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SubliminalGary
2008-Dec-18, 03:27 PM
According to our current models of the formation of solar systems, does the presence of a hot Jupiter orbiting a star necessarily preclude the existence of an earth-sized planet within the habitable zone?

In other words, are we discounting the possibility of finding an earth analog in any of the hundreds of systems in which we have discovered hot Jupiter exoplanets?

Ilya
2008-Dec-18, 03:42 PM
When hot jupiters were first discovered, that was the consensus. A hot jupiter would scatter any smaller worlds in HZ as it spirals toward its sun. However, my understanding is that newer simulations of planetary formation allow for small rocky worlds to form at Earth-like distances AFTER a hot jupiter had settled into its orbit.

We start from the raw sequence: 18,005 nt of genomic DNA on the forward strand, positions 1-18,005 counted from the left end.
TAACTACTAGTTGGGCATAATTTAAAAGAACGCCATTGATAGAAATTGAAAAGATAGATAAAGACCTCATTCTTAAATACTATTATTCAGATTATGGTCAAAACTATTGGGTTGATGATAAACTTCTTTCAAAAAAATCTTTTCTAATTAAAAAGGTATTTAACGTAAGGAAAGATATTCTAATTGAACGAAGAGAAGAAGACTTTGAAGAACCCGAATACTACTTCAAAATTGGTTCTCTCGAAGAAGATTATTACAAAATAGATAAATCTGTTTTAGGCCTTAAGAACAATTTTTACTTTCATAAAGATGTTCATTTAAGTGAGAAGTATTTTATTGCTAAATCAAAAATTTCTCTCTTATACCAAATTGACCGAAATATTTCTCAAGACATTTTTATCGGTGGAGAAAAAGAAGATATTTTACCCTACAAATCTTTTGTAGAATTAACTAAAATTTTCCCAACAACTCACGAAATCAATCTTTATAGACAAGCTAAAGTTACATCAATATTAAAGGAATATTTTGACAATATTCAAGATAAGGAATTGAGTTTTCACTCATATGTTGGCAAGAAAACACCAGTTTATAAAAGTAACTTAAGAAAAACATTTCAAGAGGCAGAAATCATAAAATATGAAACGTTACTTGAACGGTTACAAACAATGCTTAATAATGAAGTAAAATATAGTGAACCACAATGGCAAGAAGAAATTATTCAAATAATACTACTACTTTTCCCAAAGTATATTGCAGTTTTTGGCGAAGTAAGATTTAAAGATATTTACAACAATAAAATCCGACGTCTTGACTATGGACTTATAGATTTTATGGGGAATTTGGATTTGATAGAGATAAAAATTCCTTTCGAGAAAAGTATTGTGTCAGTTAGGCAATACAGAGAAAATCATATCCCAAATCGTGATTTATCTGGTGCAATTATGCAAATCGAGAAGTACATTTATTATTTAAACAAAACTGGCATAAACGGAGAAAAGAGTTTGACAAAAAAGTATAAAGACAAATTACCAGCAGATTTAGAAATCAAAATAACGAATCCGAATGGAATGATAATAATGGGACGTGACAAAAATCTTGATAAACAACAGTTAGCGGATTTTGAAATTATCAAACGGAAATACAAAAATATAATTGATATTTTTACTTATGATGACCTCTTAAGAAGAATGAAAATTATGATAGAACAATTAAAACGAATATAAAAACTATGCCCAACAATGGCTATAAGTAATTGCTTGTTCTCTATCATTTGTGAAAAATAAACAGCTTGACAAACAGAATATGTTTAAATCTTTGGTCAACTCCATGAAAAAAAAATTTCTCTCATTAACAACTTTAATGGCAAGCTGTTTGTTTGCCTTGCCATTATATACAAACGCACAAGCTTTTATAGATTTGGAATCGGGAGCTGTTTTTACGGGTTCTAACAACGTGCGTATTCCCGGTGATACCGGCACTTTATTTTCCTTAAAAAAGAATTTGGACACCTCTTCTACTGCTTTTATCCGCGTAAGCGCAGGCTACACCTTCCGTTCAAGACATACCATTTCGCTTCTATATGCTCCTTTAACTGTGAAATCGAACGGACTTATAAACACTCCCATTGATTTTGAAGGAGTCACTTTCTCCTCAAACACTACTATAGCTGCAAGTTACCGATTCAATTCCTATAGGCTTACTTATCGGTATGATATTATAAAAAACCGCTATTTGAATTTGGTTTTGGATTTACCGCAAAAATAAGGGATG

SubliminalGary
2008-Dec-18, 03:58 PM
Thanks, Ilya! So, as a follow-up, does the presence of the hot Jupiter make the (future) detection of an earth-sized planet more difficult?

Ilya
2008-Dec-19, 04:02 AM
I may be wrong, but I do not see how the presence of the hot Jupiter would make the detection of an earth-sized planet (assuming one exists) either harder or easier. Might make it slightly easier, by identifying the plane of planetary system.

dtilque
2008-Dec-20, 09:17 AM
How about perturbations? You have a hot jupiter orbiting at .1 AU or so and a potentially life-bearing planet at ~1 AU. That's rather close. Wouldn't the former perturb the latter into an orbit that was not conducive to the survival of life?